Indian army’s growing political ambitions

Published: January 3, 2020
Indian army chief General Bipin Rawat. PHOTO: AFP

Indian army chief General Bipin Rawat. PHOTO: AFP

Indian army chief General Bipin Rawat. PHOTO: AFP The writer is former Dean Faculty of Social Sciences, University of Karachi and can be reached at

Speaking at a healthcare leadership summit in New Delhi on December 26, former Indian army chief Bipin Rawat made a political statement when he said: “Leaders are not those who lead people in inappropriate directions, as we are witnessing in a large number of university and college students. This is not leadership. A leader leads you in the correct direction, gives you the right advice and then ensures that he cares for the people he heads. So leadership is by personal examination and that is what we in the armed forces are proud of.” General Rawat retired as army chief on December 31 last year, has been tipped as India’s first-ever Chief of Defense Staff (CDS) and is considered quite close to the BJP regime of Prime Minister Narendra Modi.

It was because of General Rawat’s unequivocal support to PM Modi on dealing with the post-August 5 situation in Indian-Occupied Kashmir (IOK) and his criticism of the protests in different Indian cities against the Citizenship Amendment Act (CAA) that the BJP regime wants to retain him in the military’s top hierarchy. General Rawat was criticised in India for politicising the CAA. Former navy chief retired Admiral L Ramdas, stated that his remarks were “clearly wrong and armed forces personnel must follow decades-old principles of serving the country and not any political force.”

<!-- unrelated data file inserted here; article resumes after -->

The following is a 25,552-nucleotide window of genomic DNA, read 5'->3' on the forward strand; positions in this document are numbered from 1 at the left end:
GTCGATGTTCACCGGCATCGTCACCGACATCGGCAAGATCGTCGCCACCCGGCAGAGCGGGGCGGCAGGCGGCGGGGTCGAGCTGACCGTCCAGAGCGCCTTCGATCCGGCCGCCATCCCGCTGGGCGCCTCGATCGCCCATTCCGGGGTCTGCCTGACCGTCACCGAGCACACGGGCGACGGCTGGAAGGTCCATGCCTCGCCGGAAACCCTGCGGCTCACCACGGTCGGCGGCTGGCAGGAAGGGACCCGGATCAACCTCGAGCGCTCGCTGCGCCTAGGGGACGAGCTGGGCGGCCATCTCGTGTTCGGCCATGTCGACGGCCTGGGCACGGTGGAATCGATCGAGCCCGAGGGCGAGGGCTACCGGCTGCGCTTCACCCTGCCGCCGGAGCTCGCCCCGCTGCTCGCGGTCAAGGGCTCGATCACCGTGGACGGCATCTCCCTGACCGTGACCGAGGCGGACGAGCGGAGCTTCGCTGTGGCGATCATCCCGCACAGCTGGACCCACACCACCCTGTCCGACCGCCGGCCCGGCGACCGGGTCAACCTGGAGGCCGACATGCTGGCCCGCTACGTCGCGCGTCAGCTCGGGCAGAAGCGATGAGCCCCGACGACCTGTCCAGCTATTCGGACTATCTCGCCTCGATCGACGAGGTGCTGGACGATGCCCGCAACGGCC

Former Indian PM Manmohan Singh in an interview given to The Hindustan Times blamed the BJP-led Indian government of compromising on India’s National Security. Referring to the Pulwama attack, he stated, “Forty of our brave CRPF soldiers were martyred in the Pulwama terror attack at the most secure National Highway in the country. This is a grave intelligence and national security failure. Since then, it has come out that CRPF and BSF were requesting for airlifting the soldiers but the Modi government refused it.” He accused the Modi regime of attempting to shamelessly politicise the armed forces. Singh said, “All this is being done to draw the attention away from unpardonable failures of Modi government on the economic front, on jobs, on rural distress.”